‘Trump Is a Messianic Figure in the QAnon Calls’

In the late hours of Thursday night, Donald Trump reposted a montage of himself to his Truth Social followers that was extraordinary even for him. In a flash, images appeared showcasing “military criminal justice,” a “reminder” that the real insurrection occurred when Democrats cheated in the 2020 election and a cartoonish picture of Trump in a dark alley holding a baby with the line, “You Should’ve Stayed Away From The Children.”

The highlight reel also, of course, brandished the QAnon slogans “WWG1WGA” — where we go 1, we go all — and “the storm is coming.” The former president has been channeling the conspiracy theory a lot lately. At a rally last weekend, throngs of Trump supporters held up a “1” — a common QAnon tribute — in the air when they thought the “Q” theme song was being played. Days earlier, Trump posted a picture of himself on Truth Social wearing a “Q” pin with a “Q” slogan.
It’s all got Heidi Beirich worrying even more than usual.

Beirich is the co-founder of the Global Project Against Hate and Extremism and has tracked extremist movements for more than 20 years. She’s frequently testified before Congress on efforts to counter extremist groups’ recruitment and reduce hate online. She spoke to POLITICO Magazine this week after helping to organize the second annual Eradicate Hate Summit in Pittsburgh, which featured addresses from senior law enforcement and counterterrorism officials.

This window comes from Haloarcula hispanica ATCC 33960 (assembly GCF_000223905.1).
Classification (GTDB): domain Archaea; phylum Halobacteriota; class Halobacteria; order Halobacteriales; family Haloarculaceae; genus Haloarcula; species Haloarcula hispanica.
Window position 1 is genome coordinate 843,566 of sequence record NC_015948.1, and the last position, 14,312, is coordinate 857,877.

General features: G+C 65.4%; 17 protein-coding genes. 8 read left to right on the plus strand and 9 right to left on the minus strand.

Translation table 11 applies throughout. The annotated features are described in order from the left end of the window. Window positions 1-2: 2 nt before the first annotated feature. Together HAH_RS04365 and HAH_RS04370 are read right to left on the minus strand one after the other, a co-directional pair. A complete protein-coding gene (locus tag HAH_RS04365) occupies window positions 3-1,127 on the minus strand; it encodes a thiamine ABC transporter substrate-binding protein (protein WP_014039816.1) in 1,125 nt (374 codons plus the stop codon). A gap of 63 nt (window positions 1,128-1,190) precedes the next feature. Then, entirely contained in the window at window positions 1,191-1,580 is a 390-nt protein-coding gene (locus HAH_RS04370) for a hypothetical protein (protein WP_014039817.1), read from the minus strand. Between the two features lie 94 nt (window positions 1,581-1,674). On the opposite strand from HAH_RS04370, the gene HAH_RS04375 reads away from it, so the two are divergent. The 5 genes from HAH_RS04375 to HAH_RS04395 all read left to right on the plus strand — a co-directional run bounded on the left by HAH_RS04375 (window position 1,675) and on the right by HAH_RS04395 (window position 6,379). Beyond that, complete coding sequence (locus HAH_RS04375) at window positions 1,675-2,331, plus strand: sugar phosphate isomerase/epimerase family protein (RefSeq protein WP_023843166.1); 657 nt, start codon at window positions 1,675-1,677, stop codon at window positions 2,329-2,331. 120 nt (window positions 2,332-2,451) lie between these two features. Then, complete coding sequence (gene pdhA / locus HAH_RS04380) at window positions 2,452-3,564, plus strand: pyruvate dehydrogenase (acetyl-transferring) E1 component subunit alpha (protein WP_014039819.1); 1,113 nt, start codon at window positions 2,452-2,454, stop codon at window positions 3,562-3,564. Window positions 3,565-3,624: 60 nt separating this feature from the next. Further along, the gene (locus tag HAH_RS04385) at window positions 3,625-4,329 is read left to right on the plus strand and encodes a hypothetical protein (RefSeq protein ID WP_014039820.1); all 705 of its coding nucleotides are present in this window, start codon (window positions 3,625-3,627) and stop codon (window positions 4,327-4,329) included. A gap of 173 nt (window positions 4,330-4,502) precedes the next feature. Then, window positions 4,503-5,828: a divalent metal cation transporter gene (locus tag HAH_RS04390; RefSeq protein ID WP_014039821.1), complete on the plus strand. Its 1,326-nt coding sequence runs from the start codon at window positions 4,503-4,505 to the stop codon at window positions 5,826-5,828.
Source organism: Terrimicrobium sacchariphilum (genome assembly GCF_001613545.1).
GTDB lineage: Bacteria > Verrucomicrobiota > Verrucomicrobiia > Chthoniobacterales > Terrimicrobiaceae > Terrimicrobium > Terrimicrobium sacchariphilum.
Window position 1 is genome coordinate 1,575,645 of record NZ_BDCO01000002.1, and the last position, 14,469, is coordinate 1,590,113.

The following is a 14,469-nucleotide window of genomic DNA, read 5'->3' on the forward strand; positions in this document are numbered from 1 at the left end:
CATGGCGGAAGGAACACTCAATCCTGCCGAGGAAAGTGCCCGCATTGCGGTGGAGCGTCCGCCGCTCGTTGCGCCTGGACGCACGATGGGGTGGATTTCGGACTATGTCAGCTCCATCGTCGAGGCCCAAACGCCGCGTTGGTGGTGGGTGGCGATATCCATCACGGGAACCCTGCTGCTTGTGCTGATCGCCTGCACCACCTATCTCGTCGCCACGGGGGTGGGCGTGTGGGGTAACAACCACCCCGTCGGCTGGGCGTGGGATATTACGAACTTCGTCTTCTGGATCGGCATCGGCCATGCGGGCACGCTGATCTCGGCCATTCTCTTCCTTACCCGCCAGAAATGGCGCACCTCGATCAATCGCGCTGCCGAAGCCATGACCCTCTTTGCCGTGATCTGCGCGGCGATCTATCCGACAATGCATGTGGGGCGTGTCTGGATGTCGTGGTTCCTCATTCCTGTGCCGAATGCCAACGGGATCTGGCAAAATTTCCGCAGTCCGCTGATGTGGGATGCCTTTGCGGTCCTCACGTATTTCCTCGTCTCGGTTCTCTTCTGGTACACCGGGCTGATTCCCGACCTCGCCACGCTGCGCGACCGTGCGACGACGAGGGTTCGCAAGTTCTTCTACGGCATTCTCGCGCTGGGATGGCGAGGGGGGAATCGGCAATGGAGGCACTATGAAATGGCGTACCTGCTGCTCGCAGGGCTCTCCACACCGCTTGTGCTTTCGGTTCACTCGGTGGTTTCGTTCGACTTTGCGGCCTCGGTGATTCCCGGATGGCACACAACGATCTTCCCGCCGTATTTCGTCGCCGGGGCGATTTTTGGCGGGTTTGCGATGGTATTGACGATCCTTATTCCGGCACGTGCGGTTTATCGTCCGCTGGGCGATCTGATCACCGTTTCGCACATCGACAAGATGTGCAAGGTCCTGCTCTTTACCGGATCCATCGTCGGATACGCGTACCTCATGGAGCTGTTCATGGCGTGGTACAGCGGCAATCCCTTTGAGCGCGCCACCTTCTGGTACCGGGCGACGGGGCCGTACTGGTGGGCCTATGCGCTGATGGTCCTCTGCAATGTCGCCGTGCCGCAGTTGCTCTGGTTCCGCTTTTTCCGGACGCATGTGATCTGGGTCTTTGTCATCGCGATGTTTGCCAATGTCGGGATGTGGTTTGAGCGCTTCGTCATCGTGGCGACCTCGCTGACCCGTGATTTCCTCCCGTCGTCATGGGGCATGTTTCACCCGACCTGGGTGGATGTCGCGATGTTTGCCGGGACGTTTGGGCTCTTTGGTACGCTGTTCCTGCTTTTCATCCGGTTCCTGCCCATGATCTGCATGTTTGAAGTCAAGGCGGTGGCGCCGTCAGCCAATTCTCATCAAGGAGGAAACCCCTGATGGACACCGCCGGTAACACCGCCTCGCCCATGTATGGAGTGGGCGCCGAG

In Beirich’s eyes, Trump has made a decision to cozy up further to the QAnon movement in a simple bid to boost his political fortunes — and perhaps partly out of desperation. “There’s pretty much nothing weirder than QAnon out there in the world, that Democrats and Hollywood celebrities are Satanic worshipping pedophiles?” But, she adds, Trump knows these people make up part of his base, so he’s more than eager to rile them up.

Unlike many may have expected, or at least hoped, QAnon never faded away, even after Trump’s election loss in 2020 and its prophesies failed to come true. But conspiracy theories never really die, they only morph.

“It’s already a conspiracy. It’s already built on lies. So you just keep retelling the story in a different way,” Beirich says. “Trump already is the key figure for QAnon, and I think now he’s overtly assuming that role.”

This interview has been edited for length and clarity.
Joseph Gedeon: At a campaign rally recently, after it appeared that Trump had played a QAnon song, lots of people in the crowd held up a “1” to invoke a QAnon rallying sign. What did you take from that?

Heidi Beirich: Well, what I found disheartening, but also incredible, is that Trump seems to be, in recent weeks, intentionally trying to abuse the QAnon movement and move it as close to him as he can get it. So he not only played the song. as you pointed out, but the other day he was wearing a Q lapel pin with one of their …read more